Last time, we discussed **how** you know whether to add or multiply (or something else) in compound probability problems (like finding the probability that you will flip heads *and* roll an even number). But as I’ve said before, it’s often easier to remember a formula if you know *why* it is what it is. I’ll focus here on two such questions.

## Why do we add to find P(A or B)?

Here is a question from 1999:

Why Add Probabilities in an OR Statement? Can you please answer my question? Why is it that whenever we want to find the probability of, for example, rolling a 2 or a 3 on a die we add up the number of twos and threes? Or when we want to find the probability of getting an ace or king we add up aces and kings? It is the OR that I am not getting. Why do we add? I have also heard of P(A or B) = P(A)+P(B). I understand when it is one specific thing like picking an ace or rolling an even number, etc., but not when there is an "or." Please try to give me an explanation. Thanks!

Mike is probably very new to probability, as the first question could have been answered directly in terms of the definition of probability: the total number of possible successes (rolls that are either 2 or 3), over the total number of possible outcomes. The very word “or” often causes confusion in math, because its application can feel backward. But this was early in my time at Ask Dr. Math, and I missed that issue (“Why add the 2’s **and** 3’s, when it says ‘2 **or** 3’ ?”). I may have answered at a higher level than I should have. But it makes a better answer to the bigger question this way, so I’ll use it here, and discuss the “or” issue below.

I mentioned the definition, and then illustrated the general idea in terms of areas (which I could just as well have described as Venn diagrams, representing sets):

The probability of an event is the ratio of the number of (equally likely) cases in which the event will happen, to the total number of possible cases. You can think of it in terms of area: if I draw a circle on the floor and drop an object in such a way that it is equally likely to fall at any point on the floor, the probability of its falling in that circle is the ratio of the area of the circle to the area of the floor: +-------------------------------------------+ | | | | | | | | | | | | | | | ***** | | ***.....*** | | *...........* | | *......A......* | | *.............* | | *...........* | | ***.....*** | | ***** | | | +-------------------------------------------+ Now if I draw two circles that don't overlap, then the probability of its falling in circle A OR circle B is the ratio of the area of both circles together to the area of the floor: +-------------------------------------------+ | ********* | | ***---------*** | | **---------------** | | *-------------------* | | *---------------------* | | *----------B----------* | | *---------------------* | | ***** *-------------------* | | ***.....*** **---------------** | | *...........* ***---------*** | | *......A......* ********* | | *.............* | | *...........* | | ***.....*** | | ***** | | | +-------------------------------------------+ But the total area of A and B is just the sum of the areas of the two circles, so the probability of its landing in either A or B is the sum of the two probabilities. This is what we are doing whenever we find the probability of either of two mutually exclusive events (that is, both A and B can't happen at the same time), such as getting a King OR a Queen.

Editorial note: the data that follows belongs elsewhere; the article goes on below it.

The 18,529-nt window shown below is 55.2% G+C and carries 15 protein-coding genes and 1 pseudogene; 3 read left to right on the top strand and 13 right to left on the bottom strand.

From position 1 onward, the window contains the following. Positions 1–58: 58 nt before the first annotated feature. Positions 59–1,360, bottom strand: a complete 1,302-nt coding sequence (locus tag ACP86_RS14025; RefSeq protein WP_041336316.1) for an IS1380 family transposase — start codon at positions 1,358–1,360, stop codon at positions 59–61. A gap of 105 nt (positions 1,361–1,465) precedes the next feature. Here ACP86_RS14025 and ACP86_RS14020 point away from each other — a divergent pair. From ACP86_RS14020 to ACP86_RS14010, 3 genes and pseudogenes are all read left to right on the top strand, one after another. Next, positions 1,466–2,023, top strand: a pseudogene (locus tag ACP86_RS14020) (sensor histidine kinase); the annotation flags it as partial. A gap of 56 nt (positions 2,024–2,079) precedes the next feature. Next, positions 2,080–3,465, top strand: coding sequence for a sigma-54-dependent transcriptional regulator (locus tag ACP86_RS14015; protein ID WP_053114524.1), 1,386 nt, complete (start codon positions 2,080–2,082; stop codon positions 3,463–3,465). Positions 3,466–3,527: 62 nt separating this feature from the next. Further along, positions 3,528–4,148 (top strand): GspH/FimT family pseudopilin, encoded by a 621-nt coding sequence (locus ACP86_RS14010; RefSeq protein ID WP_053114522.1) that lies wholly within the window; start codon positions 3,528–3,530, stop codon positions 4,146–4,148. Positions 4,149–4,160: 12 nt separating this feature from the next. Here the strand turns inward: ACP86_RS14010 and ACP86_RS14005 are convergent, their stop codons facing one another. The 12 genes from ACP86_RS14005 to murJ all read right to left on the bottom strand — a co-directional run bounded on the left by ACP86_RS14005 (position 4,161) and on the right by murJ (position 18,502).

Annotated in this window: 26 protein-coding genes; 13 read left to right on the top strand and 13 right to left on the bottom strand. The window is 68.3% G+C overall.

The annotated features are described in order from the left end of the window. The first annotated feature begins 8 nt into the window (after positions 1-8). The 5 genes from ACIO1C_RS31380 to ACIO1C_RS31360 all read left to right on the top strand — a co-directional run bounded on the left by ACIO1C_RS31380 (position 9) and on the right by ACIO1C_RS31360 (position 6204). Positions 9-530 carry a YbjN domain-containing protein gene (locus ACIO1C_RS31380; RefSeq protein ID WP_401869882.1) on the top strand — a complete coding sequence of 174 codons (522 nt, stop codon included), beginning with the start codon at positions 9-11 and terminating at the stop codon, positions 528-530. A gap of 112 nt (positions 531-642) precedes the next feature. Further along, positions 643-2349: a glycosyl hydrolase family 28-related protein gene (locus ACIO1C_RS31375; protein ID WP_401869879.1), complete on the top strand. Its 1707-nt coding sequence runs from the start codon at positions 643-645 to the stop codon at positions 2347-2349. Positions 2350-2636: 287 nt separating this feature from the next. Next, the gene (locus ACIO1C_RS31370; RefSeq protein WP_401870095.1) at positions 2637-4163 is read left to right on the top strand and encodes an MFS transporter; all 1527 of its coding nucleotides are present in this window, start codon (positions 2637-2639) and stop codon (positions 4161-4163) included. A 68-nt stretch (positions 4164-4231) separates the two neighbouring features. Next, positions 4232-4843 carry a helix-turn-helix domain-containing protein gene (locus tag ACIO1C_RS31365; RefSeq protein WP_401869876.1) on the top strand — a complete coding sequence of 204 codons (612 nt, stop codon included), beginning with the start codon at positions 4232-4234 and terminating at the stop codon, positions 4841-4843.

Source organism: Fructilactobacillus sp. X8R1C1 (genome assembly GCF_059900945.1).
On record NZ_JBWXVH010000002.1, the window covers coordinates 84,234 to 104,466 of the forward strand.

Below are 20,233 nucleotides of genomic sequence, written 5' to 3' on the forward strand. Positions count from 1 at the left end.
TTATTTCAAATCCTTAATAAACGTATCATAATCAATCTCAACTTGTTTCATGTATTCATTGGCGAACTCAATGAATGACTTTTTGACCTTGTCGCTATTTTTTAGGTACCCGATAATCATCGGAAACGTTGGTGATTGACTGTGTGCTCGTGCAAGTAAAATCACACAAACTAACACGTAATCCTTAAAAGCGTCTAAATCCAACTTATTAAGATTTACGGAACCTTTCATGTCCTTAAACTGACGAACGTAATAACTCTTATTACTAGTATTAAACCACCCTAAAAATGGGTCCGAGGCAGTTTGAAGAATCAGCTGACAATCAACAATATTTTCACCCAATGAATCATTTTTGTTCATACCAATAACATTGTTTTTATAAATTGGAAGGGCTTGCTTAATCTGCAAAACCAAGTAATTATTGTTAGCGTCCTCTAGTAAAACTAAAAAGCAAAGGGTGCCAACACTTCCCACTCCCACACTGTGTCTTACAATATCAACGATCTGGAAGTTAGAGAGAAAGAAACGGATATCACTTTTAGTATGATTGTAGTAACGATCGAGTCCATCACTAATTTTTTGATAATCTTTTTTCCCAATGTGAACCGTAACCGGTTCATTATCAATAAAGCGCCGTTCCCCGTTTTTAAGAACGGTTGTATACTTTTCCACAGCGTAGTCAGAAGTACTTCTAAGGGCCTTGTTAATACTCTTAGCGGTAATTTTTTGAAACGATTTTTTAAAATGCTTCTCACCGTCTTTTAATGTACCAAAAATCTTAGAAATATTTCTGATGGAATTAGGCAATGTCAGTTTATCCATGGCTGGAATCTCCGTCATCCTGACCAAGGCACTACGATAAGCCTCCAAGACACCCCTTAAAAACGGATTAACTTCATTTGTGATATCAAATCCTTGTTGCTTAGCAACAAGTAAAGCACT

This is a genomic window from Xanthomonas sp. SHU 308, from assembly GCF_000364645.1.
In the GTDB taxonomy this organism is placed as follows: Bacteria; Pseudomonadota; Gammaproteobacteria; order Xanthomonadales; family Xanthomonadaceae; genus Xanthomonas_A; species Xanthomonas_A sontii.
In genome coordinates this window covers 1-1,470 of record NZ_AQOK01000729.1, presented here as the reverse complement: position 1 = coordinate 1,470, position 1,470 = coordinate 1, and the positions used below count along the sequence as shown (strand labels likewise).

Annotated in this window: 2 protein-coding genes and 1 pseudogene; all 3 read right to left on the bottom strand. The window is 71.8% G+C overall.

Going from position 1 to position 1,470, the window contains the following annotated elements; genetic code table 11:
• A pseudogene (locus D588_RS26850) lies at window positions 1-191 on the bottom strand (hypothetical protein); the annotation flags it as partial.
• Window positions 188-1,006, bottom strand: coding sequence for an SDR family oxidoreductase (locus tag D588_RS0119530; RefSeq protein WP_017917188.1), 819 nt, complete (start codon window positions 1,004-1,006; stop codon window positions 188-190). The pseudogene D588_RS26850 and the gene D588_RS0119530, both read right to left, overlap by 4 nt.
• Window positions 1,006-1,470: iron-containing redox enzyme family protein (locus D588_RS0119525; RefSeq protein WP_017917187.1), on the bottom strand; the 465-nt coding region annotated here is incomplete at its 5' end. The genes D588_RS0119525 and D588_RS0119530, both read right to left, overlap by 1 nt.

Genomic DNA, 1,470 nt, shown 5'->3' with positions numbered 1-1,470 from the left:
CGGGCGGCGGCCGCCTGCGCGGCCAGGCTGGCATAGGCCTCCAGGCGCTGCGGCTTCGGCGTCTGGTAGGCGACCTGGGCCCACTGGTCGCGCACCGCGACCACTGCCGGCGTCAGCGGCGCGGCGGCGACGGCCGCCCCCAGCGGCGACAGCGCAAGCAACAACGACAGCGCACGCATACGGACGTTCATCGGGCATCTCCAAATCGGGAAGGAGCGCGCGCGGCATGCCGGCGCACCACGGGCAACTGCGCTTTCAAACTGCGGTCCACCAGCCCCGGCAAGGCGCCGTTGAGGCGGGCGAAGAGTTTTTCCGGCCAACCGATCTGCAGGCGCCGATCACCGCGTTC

So the numerator of the probability is the total number of elements in the two sets – we add them. And when you add the numerators of two fractions with the same denominator, you are adding the fractions.

My picture assumes that the two events don’t overlap – that they are mutually exclusive. This was assumed in Mike’s question, and leads to the special-case formula, P(A or B) = P(A) + P(B).

But what if the events overlap – if there are outcomes that are part of both events?

Now if A and B overlap, then we won't be able to tell what the probability of either event happening will be unless we have additional information to tell us how much they overlap: +-------------------------------------------+ | | | | | | | ********* | | ***---------*** | | **---------------** | | *-------------------* | | *****--------------------* | | ***...*x***------B----------* | | *......*xxxx*----------------* | | *......A.*xxxx*--------------* | | *.........**xx*------------** | | *..........***---------*** | | ***.....*** ********* | | ***** | | | +-------------------------------------------+ So if you want to find the probability of getting, say, a King OR a red card, you have to know something more, namely that these two events are independent, so that the probability of A AND B is P(A) * P(B). But that's a different matter.

Here the picture only hints at the general formula. In a case like this, we can count the outcomes by adding A and B, and then subtracting the overlap (intersection), which is counted twice when we add. This intersection is A and B; so the general formula is P(A or B) = P(A) + P(B) – P(A and B). Rather than explain this (which seemed likely to be beyond what Mike had learned yet), I just referred to Inclusive Probabilities, where Dr. Anthony had said more or less what I just said, with an example that you might like to read.